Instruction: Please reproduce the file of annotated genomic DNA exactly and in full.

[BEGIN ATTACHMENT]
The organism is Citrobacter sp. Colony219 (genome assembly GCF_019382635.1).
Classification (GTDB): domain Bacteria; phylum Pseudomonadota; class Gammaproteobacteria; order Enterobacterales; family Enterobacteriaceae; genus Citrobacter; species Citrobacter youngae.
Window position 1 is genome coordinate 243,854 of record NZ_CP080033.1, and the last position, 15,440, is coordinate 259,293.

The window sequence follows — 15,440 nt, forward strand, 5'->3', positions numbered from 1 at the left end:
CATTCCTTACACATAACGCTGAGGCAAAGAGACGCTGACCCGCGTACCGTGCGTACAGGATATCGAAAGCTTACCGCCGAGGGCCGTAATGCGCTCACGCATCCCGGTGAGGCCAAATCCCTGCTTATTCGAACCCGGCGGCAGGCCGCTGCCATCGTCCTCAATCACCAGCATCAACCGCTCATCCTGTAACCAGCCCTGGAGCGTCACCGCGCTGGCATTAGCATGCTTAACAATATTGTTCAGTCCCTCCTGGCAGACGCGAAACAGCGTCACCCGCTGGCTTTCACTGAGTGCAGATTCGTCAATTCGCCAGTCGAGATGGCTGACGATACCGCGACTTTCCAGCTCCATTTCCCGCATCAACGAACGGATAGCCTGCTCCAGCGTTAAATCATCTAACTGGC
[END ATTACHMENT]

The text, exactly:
The organism is Citrobacter sp. Colony219 (genome assembly GCF_019382635.1).
Classification (GTDB): domain Bacteria; phylum Pseudomonadota; class Gammaproteobacteria; order Enterobacterales; family Enterobacteriaceae; genus Citrobacter; species Citrobacter youngae.
Window position 1 is genome coordinate 243,854 of record NZ_CP080033.1, and the last position, 15,440, is coordinate 259,293.

The window sequence follows — 15,440 nt, forward strand, 5'->3', positions numbered from 1 at the left end:
CATTCCTTACACATAACGCTGAGGCAAAGAGACGCTGACCCGCGTACCGTGCGTACAGGATATCGAAAGCTTACCGCCGAGGGCCGTAATGCGCTCACGCATCCCGGTGAGGCCAAATCCCTGCTTATTCGAACCCGGCGGCAGGCCGCTGCCATCGTCCTCAATCACCAGCATCAACCGCTCATCCTGTAACCAGCCCTGGAGCGTCACCGCGCTGGCATTAGCATGCTTAACAATATTGTTCAGTCCCTCCTGGCAGACGCGAAACAGCGTCACCCGCTGGCTTTCACTGAGTGCAGATTCGTCAATTCGCCAGTCGAGATGGCTGACGATACCGCGACTTTCCAGCTCCATTTCCCGCATCAACGAACGGATAGCCTGCTCCAGCGTTAAATCATCTAACTGGC